The direction of longitudinal associations between sleep problems and depression symptoms: A study of twins aged 8 and 10 years

I2lnstitute ofPsychiatry, King's College London, London, UK.
Sleep (Impact Factor: 4.59). 03/2009; 32(2):189-99.
Source: PubMed


To establish the direction and etiology of longitudinal associations between sleep problems and depression symptoms in children.
Data on twins aged 8 and 10 years were obtained. At assessments, parents completed the Child Sleep Habits Questionnaire, and twins completed the Children's Depression Inventory.
Participants were mainly interviewed at the Institute of Psychiatry, London.
Three hundred twin pairs initially enrolled in the study.
A genetically informative cross-lagged model examined links between sleep and depression. Sleep problems at age 8 predicted depression at age 10 (partial regression coefficient [95% confidence intervals] = 0.10 [0.01-0.18]). The converse was not found. Stability of sleep problems across time was mainly due to genes (46% of the genetic influence on sleep at 10 was due to the same genetic influence on sleep aged 8). Stability of depression was mainly due to non-shared environmental influences (19% of the nonshared environmental influence on depression at 10 was due to the same nonshared environmental influence on depression at age 8). The cross-lagged association between sleep problems at 8 and depression at 10 years was largely due to genes, although this finding was nonsignificant.
This study adds to our understanding of the temporal precedence of sleep problems and depression and the risks underlying their associations. There are implications regarding the value of specifying genes linked to sleep problems and potential opportunities for informing early intervention strategies in high-risk groups at key points in the progression to developing more serious problems.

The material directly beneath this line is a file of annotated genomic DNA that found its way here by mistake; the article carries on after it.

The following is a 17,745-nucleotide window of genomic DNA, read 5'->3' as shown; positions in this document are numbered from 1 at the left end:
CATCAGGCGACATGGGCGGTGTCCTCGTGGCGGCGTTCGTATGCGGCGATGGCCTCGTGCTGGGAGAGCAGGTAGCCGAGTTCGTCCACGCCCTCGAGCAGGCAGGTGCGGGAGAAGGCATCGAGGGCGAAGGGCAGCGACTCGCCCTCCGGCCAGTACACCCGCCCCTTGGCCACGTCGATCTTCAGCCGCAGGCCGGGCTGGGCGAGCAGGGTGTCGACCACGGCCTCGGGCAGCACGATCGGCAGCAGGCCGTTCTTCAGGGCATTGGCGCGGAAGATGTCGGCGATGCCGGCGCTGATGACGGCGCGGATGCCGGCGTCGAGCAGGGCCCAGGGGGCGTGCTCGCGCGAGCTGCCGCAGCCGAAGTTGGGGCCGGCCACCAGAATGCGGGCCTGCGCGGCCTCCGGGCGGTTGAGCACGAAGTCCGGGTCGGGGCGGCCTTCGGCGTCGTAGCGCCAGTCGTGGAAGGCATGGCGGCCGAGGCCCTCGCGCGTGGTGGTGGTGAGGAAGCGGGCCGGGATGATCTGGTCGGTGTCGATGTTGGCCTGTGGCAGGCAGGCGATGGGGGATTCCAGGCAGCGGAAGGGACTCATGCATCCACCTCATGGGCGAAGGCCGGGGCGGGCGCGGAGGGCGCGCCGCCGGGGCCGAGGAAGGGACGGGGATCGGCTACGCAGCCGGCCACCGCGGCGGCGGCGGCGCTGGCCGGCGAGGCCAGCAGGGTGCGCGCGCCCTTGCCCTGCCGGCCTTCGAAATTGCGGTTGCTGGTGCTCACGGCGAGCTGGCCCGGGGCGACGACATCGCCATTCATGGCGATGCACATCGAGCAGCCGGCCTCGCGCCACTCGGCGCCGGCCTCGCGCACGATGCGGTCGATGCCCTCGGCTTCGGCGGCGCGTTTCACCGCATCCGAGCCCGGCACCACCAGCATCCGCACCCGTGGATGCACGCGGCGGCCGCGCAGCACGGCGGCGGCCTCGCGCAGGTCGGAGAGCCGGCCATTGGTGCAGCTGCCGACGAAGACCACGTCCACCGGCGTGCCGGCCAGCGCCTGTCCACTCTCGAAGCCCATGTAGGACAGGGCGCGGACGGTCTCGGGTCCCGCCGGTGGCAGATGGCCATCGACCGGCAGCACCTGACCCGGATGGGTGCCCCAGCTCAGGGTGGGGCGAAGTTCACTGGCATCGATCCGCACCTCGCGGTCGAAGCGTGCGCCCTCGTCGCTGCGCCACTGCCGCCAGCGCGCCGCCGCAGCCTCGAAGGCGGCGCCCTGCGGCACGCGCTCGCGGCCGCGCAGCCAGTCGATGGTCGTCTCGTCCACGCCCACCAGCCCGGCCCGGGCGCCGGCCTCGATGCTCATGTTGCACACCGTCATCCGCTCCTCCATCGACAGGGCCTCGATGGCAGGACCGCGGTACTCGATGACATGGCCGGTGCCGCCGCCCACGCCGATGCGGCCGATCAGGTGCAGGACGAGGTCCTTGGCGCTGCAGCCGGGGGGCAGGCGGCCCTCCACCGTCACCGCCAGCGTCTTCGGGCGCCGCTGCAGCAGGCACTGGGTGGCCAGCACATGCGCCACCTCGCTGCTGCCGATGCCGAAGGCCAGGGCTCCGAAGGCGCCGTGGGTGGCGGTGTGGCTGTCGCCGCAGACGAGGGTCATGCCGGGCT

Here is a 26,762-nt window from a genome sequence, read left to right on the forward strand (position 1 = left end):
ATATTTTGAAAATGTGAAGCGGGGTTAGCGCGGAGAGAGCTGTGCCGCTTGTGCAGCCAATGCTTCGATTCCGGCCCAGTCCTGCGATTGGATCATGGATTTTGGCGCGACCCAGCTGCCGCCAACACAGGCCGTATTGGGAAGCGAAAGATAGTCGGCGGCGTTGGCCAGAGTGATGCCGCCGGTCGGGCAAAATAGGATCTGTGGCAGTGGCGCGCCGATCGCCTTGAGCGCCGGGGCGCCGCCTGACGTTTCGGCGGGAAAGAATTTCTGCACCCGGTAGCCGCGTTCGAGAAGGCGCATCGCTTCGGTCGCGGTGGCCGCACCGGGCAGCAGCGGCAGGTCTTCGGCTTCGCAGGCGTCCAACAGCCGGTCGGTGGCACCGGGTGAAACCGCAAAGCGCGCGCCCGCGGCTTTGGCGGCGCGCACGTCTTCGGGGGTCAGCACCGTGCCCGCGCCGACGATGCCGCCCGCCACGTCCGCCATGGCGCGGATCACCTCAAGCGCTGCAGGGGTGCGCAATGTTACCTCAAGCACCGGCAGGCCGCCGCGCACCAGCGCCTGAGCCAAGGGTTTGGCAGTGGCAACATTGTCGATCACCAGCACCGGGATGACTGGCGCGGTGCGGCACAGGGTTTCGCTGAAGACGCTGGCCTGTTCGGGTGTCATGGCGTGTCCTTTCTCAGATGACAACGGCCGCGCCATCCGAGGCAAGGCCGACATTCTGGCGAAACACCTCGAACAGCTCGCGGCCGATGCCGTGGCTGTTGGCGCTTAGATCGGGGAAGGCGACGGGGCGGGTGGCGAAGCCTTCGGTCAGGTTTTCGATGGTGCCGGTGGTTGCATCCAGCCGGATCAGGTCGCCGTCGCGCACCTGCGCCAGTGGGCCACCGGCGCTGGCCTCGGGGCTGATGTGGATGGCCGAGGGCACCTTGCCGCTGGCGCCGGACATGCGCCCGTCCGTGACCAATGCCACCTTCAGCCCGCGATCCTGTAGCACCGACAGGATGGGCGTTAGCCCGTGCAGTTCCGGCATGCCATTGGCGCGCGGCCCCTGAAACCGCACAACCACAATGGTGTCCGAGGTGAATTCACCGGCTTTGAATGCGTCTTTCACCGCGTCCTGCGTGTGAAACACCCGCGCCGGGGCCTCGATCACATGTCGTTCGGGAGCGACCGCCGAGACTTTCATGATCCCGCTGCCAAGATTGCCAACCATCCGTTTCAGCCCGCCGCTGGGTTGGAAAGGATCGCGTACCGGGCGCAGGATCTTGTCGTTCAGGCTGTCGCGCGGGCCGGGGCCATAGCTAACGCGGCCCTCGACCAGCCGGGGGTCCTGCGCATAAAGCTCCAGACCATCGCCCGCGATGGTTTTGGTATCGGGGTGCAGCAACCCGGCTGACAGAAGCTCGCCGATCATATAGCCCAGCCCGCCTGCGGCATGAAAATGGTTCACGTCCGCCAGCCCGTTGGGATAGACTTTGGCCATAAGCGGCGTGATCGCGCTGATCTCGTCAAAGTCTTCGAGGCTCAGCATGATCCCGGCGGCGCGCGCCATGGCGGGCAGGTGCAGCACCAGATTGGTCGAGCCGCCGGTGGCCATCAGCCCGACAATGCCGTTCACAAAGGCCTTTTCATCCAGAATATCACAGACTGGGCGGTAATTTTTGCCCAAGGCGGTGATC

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    • "The reverse pattern was not significant (substance use, internalizing and externalizing problems at wave 1 predicting sleep problems at wave 2), except for alcohol use, which negatively predicted sleep problems at wave 2. This is in line with previous longitudinal research, indicating that childhood sleep problems predicted onset of alcohol, cigarette and marijuana use, and internalizing and externalizing problems in adolescents (e.g., Wong et al. 2009). In addition, it has been shown that sleep problems at age 8 predicted depression at age 10, but not the converse (Gregory et al. 2009). Moreover, sleep problems at age 4 predicted depression, anxiety, attention problems and aggression in mid-adolescence, but not the converse (except for attention problems, Gregory and O' Connor 2002). "
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    • "Although the typical focus has often been on reduced sleep, nonlinear relationships are often found, with additional sleep beyond recommended amounts (i.e., C10 h/night) also being associated with increased health problems, such as depression (Fitzgerald et al. 2011). Although there are bidirectional causal effects at play between sleep duration and adolescent mood disturbances (Gregory and Sadeh 2012), longitudinal studies and experimental studies in which sleep duration is modified show that lack of sleep leads to depression more than the converse (Dewald- Kaufmann et al. 2014; Gregory et al. 2009; Kelly and El- Sheikh 2014). Given the chronic and persistent nature of depression (Judd et al. 1997), better understanding its association with sleep can lead to more effective interventions targeting sleep and help prevent or mitigate depression, as is seen in adults (Manber et al. 2008). "
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